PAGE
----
Saudi Arabia, the world‘s largest oil producer, has a way to make a lot of money from oil in the current low-price environment, even as other oil producers and oil companies blame it for the glut that has forced down global prices.
By continuing to produce oil and taking advantage of the kingdom’s lower costs, it has forced Venezuela, Russia, and Nigeria, not to mention US shale producers, to shut down their more expensive exploration and production operations.
Saudi Aramco dates back to 1933 when Saudi Arabia agreed to open up a large area for exploration by Standard Oil of California (now Chevron).
With estimated reserves of more than 266 billion barrels of crude oil and production of 10 million barrels of crude a day, Saudi Aramco could bring in billions of dollars of revenues with an IPO. The sale could also open the floodgates for the government to offload other assets (it owns $170 billion worth of shares in other companies listed on the Saudi Stock Exchange).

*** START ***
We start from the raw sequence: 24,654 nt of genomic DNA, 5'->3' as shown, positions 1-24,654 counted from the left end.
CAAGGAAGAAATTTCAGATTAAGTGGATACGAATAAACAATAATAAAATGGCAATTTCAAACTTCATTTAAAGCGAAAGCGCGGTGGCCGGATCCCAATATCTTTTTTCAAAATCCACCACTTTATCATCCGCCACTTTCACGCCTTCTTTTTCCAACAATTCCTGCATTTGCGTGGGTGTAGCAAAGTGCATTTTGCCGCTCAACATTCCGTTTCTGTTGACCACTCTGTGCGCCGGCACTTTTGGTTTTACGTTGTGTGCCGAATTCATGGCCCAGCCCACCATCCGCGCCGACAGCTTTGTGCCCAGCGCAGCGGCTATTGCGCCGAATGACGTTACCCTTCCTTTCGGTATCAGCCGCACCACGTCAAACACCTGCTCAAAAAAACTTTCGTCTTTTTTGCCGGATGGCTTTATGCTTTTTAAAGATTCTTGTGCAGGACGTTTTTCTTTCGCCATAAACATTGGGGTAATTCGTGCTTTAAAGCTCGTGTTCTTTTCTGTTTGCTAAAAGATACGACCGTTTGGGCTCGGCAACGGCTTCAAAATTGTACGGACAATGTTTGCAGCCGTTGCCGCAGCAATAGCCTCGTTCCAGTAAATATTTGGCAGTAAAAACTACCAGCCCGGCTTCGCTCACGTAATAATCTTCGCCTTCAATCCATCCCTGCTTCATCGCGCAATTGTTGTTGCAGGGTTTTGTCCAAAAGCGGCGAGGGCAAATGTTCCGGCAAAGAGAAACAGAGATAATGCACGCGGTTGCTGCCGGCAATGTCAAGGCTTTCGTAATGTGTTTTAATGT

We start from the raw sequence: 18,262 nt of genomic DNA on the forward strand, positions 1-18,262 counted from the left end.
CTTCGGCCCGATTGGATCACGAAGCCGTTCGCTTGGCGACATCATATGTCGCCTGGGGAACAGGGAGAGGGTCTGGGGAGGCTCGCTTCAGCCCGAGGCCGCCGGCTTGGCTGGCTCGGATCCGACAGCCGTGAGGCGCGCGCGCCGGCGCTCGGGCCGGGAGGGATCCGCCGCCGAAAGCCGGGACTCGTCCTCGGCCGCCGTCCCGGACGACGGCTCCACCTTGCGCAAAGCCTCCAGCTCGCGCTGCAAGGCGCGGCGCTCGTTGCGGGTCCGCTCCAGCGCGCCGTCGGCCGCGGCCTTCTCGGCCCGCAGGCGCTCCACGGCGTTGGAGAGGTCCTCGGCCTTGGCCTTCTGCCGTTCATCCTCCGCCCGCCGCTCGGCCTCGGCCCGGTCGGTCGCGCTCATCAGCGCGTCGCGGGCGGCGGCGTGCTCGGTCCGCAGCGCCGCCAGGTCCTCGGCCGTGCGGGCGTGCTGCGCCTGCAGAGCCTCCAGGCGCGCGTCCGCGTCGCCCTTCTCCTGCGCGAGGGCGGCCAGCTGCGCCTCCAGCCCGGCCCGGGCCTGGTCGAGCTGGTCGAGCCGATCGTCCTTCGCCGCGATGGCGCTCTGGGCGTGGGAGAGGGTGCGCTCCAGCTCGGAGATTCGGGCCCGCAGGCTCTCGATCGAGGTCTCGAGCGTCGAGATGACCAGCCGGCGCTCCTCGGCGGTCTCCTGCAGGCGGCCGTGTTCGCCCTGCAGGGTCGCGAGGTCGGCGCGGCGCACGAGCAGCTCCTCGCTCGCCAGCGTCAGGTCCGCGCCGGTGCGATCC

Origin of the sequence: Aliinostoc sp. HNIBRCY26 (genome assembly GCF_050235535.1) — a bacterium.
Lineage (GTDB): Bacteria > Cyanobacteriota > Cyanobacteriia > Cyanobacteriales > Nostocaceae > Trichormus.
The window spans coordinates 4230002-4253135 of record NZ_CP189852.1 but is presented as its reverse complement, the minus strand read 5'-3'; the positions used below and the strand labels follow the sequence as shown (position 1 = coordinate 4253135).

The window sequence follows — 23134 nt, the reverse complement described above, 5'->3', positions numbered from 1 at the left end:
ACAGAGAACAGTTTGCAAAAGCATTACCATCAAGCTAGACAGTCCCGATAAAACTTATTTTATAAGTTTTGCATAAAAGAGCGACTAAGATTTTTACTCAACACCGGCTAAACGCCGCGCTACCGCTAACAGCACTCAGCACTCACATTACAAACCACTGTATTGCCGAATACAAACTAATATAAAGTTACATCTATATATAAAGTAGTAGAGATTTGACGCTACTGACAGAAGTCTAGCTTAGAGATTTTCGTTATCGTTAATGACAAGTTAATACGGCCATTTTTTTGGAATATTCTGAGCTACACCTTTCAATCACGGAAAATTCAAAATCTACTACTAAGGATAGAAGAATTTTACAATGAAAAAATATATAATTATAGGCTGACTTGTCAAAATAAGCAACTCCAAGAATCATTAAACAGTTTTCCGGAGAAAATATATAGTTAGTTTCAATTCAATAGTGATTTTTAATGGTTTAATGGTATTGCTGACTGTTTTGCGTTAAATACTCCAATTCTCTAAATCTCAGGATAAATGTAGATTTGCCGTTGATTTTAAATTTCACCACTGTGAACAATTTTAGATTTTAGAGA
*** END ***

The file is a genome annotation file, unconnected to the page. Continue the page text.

Turning oil assets into short-term cash would not only help the Saudis address the kingdom’s current budget deficit (15% of GDP); it would also give Riyadh more time to punish competitors in the oil market by keeping prices low.
Reapolitik, and royal politics, and roil politics in action.
British editorial veteran Stuart Hampton has been covering oil and gas companies for Hoover’s since the Neogene-Quaternary period. Well, actually, since the early 1990s. For the best overview of the oil industry and its history he recommends Daniel Yergin’s “The Prize.” You can also follow Stuart on Twitter.